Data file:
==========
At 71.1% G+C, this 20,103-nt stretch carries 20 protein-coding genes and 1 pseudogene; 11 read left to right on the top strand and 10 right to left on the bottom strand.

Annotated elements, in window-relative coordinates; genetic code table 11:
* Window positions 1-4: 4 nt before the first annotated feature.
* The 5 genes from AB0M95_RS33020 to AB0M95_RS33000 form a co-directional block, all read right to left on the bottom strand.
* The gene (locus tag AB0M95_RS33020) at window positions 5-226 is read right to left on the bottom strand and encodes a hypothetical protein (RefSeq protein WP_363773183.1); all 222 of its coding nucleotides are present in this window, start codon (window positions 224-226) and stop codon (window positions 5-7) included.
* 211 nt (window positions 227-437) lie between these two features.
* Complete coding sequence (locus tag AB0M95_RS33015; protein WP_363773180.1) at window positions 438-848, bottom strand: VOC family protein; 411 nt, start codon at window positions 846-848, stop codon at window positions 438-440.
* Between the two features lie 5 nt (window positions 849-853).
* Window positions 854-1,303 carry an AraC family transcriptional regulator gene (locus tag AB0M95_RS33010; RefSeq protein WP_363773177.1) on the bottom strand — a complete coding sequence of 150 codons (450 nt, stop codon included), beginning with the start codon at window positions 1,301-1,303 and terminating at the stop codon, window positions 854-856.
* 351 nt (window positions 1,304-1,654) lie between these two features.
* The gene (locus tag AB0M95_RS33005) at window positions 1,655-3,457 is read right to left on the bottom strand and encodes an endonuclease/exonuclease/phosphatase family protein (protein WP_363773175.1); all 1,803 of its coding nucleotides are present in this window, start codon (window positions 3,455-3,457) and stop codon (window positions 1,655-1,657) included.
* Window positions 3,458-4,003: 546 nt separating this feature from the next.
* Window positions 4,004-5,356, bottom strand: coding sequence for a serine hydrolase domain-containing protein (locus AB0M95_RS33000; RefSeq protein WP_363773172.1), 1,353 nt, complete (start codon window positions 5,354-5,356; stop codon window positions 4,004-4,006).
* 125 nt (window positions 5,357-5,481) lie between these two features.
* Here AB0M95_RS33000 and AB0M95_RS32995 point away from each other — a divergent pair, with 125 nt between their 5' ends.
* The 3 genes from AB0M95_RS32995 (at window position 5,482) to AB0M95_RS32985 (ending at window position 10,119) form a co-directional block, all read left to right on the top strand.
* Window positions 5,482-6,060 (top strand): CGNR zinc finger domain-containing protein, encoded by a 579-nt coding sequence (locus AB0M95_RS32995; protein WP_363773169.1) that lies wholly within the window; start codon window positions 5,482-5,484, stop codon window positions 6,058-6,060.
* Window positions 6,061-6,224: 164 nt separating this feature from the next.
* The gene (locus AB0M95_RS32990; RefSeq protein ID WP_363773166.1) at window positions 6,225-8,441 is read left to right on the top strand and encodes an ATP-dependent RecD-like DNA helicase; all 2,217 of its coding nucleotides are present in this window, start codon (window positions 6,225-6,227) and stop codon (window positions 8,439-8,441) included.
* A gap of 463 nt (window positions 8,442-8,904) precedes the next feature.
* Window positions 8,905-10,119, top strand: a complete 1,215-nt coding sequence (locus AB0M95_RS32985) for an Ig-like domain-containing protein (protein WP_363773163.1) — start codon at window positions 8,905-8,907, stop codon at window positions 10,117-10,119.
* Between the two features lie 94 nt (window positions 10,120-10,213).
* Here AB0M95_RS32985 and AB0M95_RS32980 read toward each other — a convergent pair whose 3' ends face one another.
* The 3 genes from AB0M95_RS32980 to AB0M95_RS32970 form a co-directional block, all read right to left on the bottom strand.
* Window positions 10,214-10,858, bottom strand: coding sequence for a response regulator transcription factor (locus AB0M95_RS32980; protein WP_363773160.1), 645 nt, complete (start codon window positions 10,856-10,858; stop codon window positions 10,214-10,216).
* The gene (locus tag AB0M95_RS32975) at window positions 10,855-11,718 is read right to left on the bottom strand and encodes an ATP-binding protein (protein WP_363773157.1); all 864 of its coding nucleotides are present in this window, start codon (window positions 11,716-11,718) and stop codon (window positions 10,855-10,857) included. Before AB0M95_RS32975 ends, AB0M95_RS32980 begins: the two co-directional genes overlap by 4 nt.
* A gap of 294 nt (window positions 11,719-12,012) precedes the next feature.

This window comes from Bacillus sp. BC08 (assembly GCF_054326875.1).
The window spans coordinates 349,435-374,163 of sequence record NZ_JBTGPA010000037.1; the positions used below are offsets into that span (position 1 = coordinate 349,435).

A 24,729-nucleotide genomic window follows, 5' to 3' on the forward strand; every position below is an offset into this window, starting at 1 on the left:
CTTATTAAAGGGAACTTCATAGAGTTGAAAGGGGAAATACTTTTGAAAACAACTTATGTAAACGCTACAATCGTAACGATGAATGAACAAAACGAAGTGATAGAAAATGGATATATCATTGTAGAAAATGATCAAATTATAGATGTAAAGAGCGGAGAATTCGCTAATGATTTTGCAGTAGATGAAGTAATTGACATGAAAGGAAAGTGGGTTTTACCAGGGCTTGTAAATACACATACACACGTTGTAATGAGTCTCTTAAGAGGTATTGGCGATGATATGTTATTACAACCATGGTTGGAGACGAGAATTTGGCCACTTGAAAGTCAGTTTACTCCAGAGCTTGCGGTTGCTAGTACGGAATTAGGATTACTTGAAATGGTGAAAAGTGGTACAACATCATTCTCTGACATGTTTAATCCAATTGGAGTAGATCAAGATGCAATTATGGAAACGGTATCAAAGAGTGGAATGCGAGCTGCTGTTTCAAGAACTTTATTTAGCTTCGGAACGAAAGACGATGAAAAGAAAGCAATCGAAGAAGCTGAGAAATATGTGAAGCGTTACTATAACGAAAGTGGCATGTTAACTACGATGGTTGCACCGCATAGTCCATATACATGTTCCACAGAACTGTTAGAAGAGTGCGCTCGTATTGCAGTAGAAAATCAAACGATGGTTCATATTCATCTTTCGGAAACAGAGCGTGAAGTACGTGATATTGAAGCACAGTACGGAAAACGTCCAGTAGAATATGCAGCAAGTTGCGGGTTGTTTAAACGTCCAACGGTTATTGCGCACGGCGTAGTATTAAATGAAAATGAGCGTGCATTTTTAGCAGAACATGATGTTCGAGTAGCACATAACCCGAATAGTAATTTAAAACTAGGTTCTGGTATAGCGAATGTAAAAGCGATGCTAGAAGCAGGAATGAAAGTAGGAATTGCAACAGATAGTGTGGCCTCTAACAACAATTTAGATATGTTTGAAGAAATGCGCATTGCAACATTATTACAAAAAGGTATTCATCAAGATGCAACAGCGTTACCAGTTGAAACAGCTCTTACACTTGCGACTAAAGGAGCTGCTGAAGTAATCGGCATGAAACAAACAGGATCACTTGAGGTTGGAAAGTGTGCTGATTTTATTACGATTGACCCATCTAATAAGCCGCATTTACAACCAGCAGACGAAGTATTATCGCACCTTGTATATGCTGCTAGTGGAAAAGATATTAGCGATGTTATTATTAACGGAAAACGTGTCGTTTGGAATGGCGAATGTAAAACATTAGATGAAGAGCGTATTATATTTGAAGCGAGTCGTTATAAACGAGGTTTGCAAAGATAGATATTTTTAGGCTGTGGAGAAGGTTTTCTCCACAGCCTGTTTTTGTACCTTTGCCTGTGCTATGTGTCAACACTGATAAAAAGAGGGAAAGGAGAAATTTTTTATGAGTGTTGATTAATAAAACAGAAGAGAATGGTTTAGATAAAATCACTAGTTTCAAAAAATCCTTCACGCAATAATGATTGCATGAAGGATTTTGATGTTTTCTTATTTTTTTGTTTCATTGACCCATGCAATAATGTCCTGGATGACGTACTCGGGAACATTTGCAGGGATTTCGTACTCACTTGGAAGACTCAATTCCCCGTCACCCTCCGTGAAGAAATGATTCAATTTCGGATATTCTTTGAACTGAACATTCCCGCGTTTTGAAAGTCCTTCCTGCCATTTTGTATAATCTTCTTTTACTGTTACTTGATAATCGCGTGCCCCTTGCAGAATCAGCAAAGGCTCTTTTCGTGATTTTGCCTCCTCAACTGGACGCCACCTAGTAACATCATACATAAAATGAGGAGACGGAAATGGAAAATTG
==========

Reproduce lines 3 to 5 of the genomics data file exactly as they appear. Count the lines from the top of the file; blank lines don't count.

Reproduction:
* Window positions 1-4: 4 nt before the first annotated feature.
* The 5 genes from AB0M95_RS33020 to AB0M95_RS33000 form a co-directional block, all read right to left on the bottom strand.
* The gene (locus tag AB0M95_RS33020) at window positions 5-226 is read right to left on the bottom strand and encodes a hypothetical protein (RefSeq protein WP_363773183.1); all 222 of its coding nucleotides are present in this window, start codon (window positions 224-226) and stop codon (window positions 5-7) included.